V For Vendetta Hero Analysis

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Without any conflict a story-(read: a movie)-is boring. Some people are drawn to the dark motives and actions of the villains and because of this more often than not the villain is more liked than the hero. Movies have transpired to show the hero in a good light that’s enjoyable and believable. But a man’s worth can only ever truly be measured by the weight of those that stand against them. In days of old it was easy enough to throw a black hat on a man and show him shoot a few people and have the white hat ride in and save the day and voila the good guy is the shining example of heroism. Decades passing have caused our understanding and collective desires to change by opening and expanding our minds; so too have the villains been forced to …show more content…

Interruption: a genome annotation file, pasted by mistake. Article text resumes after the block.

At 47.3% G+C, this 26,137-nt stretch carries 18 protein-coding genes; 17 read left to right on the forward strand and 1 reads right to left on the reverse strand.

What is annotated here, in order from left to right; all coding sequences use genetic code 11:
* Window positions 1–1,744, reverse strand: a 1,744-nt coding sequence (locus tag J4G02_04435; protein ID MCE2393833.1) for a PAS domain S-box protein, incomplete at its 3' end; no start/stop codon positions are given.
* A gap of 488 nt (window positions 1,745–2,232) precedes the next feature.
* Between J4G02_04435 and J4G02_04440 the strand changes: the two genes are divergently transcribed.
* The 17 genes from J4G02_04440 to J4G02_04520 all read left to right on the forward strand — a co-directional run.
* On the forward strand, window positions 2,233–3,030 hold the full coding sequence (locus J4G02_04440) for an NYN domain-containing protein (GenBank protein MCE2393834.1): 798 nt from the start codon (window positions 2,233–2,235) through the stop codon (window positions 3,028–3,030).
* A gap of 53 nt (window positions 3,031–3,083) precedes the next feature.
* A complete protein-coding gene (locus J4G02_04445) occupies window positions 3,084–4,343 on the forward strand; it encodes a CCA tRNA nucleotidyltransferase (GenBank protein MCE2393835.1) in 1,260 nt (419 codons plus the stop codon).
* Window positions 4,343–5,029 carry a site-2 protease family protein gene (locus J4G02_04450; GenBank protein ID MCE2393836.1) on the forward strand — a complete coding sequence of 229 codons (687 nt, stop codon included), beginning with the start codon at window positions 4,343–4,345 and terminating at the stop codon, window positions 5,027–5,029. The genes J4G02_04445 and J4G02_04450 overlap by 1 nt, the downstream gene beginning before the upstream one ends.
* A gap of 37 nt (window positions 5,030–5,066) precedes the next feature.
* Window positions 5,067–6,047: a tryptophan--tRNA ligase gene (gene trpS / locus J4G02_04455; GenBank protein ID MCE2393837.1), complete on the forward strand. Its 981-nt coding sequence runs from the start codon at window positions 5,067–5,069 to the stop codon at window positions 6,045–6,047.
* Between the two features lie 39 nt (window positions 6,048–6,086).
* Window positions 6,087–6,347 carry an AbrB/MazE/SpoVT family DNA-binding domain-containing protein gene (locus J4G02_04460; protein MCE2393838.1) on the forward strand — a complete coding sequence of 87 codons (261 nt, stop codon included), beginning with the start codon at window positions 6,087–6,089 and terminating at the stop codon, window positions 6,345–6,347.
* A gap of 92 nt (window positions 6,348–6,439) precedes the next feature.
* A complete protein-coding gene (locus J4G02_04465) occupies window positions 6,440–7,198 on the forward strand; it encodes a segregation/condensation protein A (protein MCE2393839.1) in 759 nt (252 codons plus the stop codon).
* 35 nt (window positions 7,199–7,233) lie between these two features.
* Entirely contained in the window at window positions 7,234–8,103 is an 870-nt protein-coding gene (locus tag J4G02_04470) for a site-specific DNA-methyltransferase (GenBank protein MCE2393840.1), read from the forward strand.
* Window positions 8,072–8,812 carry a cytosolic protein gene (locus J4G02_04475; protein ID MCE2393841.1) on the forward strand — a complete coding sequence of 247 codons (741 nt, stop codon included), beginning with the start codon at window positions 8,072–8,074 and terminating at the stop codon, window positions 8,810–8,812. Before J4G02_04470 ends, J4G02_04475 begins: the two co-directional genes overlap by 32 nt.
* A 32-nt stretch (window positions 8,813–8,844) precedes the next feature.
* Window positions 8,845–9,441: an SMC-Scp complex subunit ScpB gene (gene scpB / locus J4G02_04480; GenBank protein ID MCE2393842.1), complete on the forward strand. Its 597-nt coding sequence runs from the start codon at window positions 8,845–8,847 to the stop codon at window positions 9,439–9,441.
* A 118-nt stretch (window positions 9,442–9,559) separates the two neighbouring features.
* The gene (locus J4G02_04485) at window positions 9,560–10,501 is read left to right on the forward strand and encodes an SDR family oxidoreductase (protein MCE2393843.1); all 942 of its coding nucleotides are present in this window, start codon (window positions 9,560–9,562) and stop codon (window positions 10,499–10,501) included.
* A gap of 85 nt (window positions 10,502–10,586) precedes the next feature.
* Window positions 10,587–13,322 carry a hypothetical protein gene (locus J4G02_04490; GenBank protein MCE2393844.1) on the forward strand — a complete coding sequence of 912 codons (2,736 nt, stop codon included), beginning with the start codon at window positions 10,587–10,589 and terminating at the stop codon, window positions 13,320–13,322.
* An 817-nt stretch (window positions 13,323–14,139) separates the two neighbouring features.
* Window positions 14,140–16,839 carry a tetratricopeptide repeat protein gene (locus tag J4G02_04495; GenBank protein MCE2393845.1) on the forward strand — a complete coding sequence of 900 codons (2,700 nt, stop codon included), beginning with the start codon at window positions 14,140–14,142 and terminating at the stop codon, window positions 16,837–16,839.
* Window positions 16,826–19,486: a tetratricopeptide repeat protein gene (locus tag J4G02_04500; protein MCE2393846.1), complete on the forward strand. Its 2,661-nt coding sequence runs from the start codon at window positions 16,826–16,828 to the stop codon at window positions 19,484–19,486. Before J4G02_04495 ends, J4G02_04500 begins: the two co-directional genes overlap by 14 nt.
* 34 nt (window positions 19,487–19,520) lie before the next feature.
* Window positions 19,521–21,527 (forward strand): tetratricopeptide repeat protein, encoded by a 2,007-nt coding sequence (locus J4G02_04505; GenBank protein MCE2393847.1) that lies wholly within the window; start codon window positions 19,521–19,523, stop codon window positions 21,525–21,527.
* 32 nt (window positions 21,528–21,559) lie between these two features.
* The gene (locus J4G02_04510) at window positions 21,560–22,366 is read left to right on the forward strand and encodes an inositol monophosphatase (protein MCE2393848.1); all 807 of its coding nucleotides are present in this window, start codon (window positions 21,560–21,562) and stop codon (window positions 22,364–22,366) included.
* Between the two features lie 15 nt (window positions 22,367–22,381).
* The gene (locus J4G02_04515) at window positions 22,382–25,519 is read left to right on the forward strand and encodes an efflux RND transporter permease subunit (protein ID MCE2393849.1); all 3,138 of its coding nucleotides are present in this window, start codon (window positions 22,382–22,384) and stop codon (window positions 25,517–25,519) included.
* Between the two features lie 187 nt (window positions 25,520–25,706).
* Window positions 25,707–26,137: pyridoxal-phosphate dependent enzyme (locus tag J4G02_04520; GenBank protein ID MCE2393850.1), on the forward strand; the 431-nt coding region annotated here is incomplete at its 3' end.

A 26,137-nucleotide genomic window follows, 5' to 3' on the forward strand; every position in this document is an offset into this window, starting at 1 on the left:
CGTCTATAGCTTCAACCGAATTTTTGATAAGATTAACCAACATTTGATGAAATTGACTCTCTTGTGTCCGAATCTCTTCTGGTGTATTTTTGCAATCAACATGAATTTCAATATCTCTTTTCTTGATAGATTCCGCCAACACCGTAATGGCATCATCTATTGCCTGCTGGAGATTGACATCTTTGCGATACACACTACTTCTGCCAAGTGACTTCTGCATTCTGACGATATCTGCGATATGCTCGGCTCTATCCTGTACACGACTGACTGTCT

While older than The Dark Knight, the movie V for Vendetta takes a step out of stereotypical villain and moves toward the Anti-Hero archetype. Enter a world beset by chaos which was overcome by the restrictive and controlling government installed by a Chancellor Sutler. At start of the movie the main character Evey Hammond is on her way to a date, and running late she winds up being out past curfew. She gets set upon by several men whom she believes to be rapists. When she tries to defend herself they reveal themselves to be both rapists, and government agents which she identifies as “Finger men”. This goes to show the level of corruption in the dystopian country. One of the Finger men asks the others if they should spare her, and one says ‘spare the rod, spoil the child’. Enter Code-name V, speaking lines from one of Shakespeare’s plays, once he has the man who quoted the bible he speaks, “we’re oft to blame in this, ‘tis too much proved that with devotions visage we do sugar o’er the devil himself” (McTeigue), after valiantly defeating the would-be rapists with knives and martial arts. This makes for an argument used by V later that violence can be used for

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